Hail to the King, Baby (and other stuff, too)
No, I’m talking about Duke Nukem.
Last week the best tactical WWII sim of all time got an update – Battlefront.com released Combat Mission: Battle for Normandy. I lost weeks playing prior entries in the series, most Barbarossa to Berlin, the East Front simulator. If you have any interest in serious WWII tactical wargames, definitely give CM a spin (there’s a free demo!). But warning! It may not be your cup of tea. If you’re not already familiar with Combat Mission, the first thing you’re going to say is “Jesus, man, this looks terrible, was this made in 2005?” So, yeah, the graphics are not the game’s strongest point. Gameplay is, though. If you ever wanted to order a platoon of infantry to take a farmhouse while Sherman tanks provide support (and hope to avoid anti-tank fire), and have it all done in a fairly realistic manner, then this is the game for you.
Well that ended sad
We’ve been absurdly busy for the last month or more due to the move, but this weekend we finally had time for another family game night. Most of my RPGs are still in complete disarray as we kit out our game-room-to-be (see below), so we decided to try Wizards’ Castle Ravenloft boardgame. It’s a cross between “D&D Lite” and a simple version of Fantasy Flight Games’ Descent. The overall premise – a castle filled with monsters and one evil vampire lord – was a hit with my kids. We made the age-old critical mistake by splitting our party, though, and as a result we were overwhelmed.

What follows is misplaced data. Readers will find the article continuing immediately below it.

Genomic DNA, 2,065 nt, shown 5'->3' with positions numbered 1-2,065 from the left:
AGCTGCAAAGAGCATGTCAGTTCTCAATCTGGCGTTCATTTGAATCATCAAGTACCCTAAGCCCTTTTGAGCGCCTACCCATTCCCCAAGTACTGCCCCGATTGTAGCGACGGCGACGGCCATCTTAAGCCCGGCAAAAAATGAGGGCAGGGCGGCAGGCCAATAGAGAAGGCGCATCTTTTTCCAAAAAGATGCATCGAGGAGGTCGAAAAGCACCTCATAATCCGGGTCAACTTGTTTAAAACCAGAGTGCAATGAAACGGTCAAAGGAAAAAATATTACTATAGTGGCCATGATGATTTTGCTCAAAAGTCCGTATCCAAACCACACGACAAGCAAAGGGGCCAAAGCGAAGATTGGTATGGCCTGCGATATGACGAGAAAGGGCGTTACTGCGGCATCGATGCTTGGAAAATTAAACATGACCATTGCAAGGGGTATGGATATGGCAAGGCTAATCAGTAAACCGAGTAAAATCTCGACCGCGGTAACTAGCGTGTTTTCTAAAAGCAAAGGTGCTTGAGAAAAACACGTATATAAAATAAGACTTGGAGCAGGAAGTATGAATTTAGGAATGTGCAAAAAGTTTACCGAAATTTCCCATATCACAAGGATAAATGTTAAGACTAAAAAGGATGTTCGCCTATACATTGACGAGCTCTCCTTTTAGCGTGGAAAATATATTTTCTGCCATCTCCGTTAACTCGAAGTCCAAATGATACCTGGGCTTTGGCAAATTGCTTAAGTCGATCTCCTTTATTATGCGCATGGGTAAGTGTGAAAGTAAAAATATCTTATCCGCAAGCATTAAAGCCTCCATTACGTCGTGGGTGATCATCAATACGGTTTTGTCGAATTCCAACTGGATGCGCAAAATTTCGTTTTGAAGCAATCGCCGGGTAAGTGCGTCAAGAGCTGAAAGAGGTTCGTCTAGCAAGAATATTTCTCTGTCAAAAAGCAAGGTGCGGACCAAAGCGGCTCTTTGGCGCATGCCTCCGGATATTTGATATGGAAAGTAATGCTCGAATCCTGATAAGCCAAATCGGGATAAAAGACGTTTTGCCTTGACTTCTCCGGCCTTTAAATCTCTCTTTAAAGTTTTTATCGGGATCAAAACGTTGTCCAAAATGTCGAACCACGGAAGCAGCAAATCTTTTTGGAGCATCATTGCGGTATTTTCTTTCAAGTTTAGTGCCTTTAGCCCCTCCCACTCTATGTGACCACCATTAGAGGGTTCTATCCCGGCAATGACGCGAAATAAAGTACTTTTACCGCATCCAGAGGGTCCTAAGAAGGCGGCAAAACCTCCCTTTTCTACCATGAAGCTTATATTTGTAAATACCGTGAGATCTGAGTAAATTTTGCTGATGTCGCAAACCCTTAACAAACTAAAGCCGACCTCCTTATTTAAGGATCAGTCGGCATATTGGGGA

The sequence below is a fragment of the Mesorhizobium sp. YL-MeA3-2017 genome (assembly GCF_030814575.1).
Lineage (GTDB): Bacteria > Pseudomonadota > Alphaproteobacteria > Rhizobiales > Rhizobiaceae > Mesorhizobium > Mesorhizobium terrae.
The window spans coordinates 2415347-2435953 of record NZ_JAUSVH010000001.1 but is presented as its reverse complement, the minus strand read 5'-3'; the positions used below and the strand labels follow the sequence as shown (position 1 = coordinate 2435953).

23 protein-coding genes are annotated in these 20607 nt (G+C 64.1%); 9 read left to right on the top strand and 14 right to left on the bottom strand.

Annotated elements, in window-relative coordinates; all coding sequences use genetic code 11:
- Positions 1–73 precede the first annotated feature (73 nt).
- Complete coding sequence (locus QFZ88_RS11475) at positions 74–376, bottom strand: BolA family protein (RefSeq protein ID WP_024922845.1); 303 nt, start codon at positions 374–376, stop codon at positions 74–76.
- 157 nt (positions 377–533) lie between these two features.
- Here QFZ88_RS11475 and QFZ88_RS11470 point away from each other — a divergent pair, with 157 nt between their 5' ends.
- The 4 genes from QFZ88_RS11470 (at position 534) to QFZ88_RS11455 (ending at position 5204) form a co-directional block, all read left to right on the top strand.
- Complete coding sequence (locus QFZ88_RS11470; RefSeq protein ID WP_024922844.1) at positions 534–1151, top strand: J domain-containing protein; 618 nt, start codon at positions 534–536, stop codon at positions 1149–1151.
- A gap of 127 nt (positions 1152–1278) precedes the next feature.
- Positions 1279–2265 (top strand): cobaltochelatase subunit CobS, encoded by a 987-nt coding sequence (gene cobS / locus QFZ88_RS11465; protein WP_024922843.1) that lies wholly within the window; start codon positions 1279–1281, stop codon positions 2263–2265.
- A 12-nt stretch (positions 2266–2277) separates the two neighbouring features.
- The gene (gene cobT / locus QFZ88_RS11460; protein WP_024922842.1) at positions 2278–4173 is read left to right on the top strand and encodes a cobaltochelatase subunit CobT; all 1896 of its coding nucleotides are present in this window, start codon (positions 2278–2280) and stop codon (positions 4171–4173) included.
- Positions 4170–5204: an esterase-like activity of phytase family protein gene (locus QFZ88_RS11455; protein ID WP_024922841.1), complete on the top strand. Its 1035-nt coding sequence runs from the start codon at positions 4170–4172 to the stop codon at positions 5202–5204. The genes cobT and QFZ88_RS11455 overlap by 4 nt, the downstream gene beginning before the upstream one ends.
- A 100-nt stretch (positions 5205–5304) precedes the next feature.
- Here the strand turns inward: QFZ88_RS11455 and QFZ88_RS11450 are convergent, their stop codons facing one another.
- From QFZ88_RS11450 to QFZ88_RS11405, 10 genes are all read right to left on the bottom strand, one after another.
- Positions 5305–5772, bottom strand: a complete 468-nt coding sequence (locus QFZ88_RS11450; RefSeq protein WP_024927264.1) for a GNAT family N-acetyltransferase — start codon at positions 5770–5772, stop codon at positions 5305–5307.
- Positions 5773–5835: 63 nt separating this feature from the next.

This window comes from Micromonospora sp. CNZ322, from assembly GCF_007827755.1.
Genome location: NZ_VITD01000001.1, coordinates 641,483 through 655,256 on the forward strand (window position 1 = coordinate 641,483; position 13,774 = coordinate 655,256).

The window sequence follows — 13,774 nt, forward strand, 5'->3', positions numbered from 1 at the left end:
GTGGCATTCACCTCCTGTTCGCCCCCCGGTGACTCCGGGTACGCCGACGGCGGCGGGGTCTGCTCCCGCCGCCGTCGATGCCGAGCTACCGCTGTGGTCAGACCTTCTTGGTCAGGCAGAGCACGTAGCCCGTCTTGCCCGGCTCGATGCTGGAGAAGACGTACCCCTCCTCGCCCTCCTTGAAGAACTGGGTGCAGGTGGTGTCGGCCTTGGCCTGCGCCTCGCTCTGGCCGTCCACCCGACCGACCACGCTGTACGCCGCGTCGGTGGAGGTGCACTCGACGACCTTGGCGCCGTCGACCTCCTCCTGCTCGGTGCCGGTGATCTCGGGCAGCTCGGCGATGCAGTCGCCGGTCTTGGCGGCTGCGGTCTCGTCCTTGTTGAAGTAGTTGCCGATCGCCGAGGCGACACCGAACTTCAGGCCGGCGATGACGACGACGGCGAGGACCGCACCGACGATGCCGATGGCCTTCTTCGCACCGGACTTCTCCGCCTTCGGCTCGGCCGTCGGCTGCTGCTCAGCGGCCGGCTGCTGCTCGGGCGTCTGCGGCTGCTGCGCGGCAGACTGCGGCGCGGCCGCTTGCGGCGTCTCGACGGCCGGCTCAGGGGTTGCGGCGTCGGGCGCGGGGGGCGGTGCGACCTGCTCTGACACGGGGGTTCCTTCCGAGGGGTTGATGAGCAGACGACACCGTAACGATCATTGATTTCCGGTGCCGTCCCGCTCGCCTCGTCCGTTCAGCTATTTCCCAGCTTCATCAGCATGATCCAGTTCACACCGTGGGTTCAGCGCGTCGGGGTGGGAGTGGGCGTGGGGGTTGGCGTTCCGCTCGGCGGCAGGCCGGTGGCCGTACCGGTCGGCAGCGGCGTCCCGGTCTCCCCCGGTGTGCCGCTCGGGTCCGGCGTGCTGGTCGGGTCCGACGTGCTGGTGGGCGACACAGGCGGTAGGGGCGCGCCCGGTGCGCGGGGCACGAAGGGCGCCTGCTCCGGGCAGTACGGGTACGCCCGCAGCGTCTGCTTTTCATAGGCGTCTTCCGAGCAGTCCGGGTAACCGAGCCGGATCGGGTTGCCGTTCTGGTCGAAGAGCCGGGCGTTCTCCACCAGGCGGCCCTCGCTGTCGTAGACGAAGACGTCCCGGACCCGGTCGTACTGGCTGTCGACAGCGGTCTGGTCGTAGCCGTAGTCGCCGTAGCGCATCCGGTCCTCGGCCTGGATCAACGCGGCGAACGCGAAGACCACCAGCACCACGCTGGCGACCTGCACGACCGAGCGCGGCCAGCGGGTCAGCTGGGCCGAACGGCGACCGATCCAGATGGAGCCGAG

As you can see, the kitchen table barely contained everything, and Ravenloft is one of the smaller dungeon-crawl games. A full scale Descent game would dwarf all of that. So after drooling for years over the gaming tables from Geek Chic, I’ve gone ahead and ordered a Spartan gaming table. It’s 4×6, has storage below, and all kinds of sweet options. With the dropped playing surface you can keep one game going for days; simply put the table top on and you can play another game on top while keeping the other game safe from harm. So excited.
It’s a Crysis
After long delay, I’m finally nearing the end of my time with Crysis 2′s single player story, and at this point have no qualms giving the game a hearty recommendation. It does so many things right, and the wide open play spaces & variety of approaches keep the levels fresh and engaging.